Actually, I only got a little over halfway through the book before I realized I had lost the momentum. It was really entertaining at first, but a lot reminded me of Bourdain's Kitchen Confidential without the cred. I couldn't help but start getting frustrated that Buford did not deserve the privilege and luxury of jumping from station to station in the Babbo kitchen just because he felt like it--especially when his colleagues had been busting their balls for years (and were largely getting it right where he failed). The bits on Batali's life were interesting for a while, but those began to peter out, and I did like the food history well enough, but not enough to keep going. Also, why only Italian food? The only reason Buford cites as his concept for this book/experience, as I recall, was his being an avid amateur cook and wanted to see what it was like to work in a professional kitchen. Is it just because of his in with Batali? It seems that if he knew Batali, he must have known other chefs. Was it because Babbo was so prestigious? Was it because Batali was getting his ego stroked on the premise that Buford would be writing a piece on him for The New Yorker? Was Batali the only chef willing to let this guy in? And all this led to further fascination with the particulars of Italian food? Perhaps it's all revealed in the chapters I won't be reading. ( )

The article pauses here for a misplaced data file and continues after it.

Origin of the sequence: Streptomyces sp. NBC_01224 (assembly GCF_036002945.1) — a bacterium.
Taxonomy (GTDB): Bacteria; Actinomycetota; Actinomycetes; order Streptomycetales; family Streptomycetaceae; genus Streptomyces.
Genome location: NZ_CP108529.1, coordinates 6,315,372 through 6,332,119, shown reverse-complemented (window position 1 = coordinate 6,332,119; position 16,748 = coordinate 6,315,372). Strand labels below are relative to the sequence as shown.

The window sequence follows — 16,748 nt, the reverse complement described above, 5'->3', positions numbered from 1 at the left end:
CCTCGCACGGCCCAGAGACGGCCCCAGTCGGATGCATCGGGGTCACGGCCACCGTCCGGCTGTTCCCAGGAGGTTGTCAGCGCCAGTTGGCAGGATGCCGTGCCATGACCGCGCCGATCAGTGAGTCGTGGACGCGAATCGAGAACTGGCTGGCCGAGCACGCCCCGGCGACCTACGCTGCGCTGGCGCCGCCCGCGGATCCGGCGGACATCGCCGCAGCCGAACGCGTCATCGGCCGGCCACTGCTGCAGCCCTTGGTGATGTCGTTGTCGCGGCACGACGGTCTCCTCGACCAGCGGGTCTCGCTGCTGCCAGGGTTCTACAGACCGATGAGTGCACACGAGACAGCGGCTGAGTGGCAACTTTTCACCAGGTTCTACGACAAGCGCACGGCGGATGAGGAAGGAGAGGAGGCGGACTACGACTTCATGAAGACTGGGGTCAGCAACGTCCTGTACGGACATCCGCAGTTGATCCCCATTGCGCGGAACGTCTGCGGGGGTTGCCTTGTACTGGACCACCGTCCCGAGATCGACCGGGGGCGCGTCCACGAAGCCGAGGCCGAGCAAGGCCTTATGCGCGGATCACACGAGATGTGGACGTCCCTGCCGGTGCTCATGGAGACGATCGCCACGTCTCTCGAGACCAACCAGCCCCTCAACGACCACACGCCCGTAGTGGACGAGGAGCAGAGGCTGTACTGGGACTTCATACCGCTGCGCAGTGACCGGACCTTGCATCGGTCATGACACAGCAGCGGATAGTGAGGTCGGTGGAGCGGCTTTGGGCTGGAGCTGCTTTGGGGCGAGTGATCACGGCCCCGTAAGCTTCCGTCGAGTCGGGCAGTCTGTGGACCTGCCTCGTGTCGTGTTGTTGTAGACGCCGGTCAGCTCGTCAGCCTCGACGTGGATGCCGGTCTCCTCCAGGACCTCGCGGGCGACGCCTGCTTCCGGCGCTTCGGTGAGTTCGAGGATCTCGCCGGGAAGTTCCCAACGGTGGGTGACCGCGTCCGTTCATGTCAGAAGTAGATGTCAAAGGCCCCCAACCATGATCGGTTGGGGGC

LibroLindsay | Jun 18, 2021 |